Matt Hancock has said he “regrets all of the deaths” when asked to reflect on the pandemic a year after the first Covid lockdown was introduced in the UK.
“I regret all of the deaths,” he added. “I remember the very first one, and I remember feeling a deep sense of loss, and actually I found out about it when I was here at home, and sitting down, and that really hit me.”
The official death toll has now passed 126,000 – the highest in Europe and the fifth-highest worldwide.
Ministers faced criticism for delaying the first lockdown, with Italy, Spain and most of the continent acting first.
The delay, many argue, led to the UK recording the most deaths in Europe during the first wave of the pandemic. Britain was also slow to adopt rules on wearing masks in public spaces.
Further delays in reimposing nationwide lockdowns following the easing of restrictions over the summer and autumn were similarly blamed for exacerbating the country’s high coronavirus death toll.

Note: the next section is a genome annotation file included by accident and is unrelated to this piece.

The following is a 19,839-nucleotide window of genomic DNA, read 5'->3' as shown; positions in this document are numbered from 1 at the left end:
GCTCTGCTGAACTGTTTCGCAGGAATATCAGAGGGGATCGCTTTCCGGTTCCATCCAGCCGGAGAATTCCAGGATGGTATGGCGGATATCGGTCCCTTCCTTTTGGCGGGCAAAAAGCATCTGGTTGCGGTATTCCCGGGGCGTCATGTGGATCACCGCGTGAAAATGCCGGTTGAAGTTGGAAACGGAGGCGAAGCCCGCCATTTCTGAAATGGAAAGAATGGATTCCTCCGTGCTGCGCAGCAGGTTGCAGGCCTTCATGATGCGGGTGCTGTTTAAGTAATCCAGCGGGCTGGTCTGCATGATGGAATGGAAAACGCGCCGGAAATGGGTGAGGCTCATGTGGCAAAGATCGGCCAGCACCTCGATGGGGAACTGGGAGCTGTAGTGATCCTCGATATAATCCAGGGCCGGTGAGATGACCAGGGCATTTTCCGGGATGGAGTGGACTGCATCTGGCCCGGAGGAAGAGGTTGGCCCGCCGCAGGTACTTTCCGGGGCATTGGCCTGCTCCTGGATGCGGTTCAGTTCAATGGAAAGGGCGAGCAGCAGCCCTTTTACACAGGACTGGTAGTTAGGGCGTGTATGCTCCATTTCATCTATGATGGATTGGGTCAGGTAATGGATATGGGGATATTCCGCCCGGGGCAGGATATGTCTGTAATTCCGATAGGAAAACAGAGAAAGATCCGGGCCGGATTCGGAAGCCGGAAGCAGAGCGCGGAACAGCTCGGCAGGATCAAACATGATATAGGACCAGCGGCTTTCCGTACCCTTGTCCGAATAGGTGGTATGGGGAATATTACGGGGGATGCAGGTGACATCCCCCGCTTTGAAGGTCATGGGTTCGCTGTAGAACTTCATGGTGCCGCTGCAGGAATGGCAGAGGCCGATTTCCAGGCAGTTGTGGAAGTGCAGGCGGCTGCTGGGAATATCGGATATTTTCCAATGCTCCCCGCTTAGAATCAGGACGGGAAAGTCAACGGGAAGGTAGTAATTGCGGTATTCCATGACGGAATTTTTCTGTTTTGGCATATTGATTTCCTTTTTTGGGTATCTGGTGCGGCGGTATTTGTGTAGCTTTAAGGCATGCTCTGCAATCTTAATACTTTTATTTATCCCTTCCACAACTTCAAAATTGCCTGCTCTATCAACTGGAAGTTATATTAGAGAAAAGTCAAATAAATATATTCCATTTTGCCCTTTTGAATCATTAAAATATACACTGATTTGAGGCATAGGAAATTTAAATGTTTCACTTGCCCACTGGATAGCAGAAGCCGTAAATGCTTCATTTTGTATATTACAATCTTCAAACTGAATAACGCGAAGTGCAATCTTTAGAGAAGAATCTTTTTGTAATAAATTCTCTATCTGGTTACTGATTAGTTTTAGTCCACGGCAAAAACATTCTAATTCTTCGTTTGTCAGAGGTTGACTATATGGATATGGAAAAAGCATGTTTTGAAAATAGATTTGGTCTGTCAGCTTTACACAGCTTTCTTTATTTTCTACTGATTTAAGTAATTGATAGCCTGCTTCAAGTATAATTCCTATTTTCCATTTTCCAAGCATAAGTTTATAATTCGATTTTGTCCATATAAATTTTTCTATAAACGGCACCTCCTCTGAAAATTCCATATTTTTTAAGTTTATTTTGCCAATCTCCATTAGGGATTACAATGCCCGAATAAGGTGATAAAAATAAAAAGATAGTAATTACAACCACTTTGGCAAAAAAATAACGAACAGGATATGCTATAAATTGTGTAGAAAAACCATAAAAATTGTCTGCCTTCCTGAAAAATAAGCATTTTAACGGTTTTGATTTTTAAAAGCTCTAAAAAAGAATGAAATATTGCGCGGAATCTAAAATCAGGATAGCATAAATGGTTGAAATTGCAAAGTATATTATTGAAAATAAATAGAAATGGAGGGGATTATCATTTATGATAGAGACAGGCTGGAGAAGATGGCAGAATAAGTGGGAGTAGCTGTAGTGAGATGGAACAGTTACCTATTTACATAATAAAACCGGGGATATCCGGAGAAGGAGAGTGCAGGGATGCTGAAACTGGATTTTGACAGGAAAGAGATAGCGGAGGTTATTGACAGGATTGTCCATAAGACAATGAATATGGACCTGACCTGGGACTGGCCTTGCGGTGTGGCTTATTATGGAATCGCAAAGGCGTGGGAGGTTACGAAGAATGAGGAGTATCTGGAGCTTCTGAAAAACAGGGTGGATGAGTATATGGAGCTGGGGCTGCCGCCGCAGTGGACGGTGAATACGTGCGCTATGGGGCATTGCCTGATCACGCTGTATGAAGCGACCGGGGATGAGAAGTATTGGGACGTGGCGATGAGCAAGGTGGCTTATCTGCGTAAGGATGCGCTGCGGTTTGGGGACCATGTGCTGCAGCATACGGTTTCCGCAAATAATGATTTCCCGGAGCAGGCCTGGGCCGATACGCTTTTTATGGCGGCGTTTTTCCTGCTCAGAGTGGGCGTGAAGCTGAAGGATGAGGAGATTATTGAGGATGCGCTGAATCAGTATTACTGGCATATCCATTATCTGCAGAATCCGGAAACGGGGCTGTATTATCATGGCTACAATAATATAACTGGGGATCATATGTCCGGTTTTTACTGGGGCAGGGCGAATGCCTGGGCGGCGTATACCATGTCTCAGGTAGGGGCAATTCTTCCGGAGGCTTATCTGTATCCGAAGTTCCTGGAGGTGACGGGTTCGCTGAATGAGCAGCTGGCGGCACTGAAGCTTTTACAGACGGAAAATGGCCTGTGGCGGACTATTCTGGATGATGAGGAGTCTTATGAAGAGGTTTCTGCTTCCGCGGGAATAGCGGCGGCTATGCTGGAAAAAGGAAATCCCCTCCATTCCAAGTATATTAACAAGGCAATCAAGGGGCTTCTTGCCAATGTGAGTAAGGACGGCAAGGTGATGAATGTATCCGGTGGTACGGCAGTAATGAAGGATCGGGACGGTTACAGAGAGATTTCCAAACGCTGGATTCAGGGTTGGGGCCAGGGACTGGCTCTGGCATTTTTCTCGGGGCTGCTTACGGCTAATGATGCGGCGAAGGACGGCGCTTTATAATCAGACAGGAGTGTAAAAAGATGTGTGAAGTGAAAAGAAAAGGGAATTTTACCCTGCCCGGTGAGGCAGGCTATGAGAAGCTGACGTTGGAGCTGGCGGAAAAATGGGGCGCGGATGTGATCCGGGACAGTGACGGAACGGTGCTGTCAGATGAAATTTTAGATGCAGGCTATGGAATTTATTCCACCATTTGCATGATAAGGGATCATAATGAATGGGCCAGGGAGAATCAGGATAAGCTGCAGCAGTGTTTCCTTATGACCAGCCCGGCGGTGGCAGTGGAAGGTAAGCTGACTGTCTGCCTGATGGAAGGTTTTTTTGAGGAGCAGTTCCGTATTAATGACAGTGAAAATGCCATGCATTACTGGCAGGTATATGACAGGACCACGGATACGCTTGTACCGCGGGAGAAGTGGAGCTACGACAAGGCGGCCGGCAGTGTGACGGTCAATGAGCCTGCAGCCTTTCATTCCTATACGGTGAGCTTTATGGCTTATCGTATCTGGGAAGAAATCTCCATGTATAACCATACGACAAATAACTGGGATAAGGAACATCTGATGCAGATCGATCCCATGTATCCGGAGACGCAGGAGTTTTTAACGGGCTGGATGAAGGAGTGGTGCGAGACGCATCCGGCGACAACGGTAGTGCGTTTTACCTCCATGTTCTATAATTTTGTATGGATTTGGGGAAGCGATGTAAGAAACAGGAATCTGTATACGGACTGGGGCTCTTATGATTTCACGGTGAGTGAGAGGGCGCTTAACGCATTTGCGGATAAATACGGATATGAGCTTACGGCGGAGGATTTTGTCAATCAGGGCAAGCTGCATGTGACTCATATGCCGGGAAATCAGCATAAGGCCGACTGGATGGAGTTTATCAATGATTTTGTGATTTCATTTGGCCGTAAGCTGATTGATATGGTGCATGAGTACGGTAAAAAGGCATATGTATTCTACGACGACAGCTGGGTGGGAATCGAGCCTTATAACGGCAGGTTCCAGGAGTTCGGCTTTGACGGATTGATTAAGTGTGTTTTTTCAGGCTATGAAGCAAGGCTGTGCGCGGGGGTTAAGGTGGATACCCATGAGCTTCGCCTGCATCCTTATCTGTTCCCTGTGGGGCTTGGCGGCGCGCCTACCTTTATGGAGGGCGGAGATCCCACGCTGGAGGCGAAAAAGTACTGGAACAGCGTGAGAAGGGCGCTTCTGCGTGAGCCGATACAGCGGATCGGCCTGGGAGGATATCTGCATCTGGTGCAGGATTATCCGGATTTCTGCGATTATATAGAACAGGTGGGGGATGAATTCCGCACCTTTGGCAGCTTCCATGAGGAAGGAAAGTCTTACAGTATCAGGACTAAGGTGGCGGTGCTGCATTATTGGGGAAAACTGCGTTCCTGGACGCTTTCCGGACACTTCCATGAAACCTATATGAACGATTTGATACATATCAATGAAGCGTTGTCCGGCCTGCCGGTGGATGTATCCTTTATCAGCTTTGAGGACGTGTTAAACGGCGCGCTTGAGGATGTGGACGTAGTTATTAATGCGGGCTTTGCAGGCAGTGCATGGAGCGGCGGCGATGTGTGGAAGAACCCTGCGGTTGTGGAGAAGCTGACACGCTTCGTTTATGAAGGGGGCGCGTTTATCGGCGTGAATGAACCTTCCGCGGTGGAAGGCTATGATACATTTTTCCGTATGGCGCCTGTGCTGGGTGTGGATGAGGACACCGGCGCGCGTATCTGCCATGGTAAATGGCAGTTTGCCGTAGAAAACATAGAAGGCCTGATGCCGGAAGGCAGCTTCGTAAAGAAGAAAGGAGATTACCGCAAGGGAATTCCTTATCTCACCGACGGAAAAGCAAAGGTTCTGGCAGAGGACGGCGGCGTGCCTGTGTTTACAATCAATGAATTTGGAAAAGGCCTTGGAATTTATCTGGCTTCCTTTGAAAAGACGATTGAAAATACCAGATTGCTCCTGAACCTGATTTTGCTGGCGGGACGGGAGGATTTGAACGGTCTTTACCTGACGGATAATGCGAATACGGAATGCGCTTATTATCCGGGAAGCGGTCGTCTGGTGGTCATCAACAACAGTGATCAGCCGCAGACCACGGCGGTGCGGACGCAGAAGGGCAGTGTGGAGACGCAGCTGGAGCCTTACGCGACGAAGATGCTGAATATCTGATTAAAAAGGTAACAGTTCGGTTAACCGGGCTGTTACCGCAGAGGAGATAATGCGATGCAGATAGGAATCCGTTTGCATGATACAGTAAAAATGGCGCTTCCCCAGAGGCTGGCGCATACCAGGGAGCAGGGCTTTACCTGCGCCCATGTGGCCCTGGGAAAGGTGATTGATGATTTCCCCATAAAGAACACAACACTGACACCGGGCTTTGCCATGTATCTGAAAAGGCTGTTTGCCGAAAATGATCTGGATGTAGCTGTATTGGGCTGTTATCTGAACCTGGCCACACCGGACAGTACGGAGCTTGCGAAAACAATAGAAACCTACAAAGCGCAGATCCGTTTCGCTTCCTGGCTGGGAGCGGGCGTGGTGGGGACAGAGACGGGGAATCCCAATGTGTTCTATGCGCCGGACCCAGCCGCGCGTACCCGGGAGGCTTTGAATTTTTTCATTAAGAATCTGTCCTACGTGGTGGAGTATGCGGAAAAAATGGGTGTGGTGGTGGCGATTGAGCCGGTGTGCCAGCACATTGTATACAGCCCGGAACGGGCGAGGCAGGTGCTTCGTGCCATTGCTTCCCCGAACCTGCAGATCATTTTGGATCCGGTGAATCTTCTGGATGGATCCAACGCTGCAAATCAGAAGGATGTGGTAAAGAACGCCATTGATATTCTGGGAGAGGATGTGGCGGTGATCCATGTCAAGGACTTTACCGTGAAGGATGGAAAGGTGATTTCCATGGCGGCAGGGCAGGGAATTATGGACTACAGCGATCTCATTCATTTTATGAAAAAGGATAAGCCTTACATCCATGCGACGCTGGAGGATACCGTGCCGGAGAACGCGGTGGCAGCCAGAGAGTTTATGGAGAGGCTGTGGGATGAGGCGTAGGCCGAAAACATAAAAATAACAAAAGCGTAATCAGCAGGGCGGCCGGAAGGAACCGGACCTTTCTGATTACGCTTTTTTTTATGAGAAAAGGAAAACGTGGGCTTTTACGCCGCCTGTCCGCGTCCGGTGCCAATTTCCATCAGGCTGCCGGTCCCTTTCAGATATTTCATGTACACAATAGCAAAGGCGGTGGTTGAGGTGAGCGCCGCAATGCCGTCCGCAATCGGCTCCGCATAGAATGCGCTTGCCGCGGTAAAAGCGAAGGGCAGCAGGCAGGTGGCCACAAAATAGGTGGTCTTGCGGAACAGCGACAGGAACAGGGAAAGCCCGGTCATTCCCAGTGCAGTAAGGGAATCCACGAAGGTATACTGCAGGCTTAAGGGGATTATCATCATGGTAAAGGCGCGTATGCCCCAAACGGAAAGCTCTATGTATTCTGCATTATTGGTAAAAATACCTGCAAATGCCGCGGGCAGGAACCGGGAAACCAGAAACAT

By the time a third lockdown was ordered just before Christmas, a new, more contagious variant of the virus first identified in southeast England was becoming the dominant strain. January turned out to be the UK’s deadliest month of the pandemic.
Speaking to the BBC’s Breakfast programme, Mr Hancock said: “I think the last year has been probably the hardest year in a generation.
“This crisis has touched everybody. My first thoughts go to those who’ve lost loved ones. The impact of that is permanent, I know that from my family.
“And, obviously, it’s vital that we are constantly learning and constantly looking at the evidence, listening to scientific advisers, listening to all of the advice and looking at what has happened and how we can improve the response throughout that.”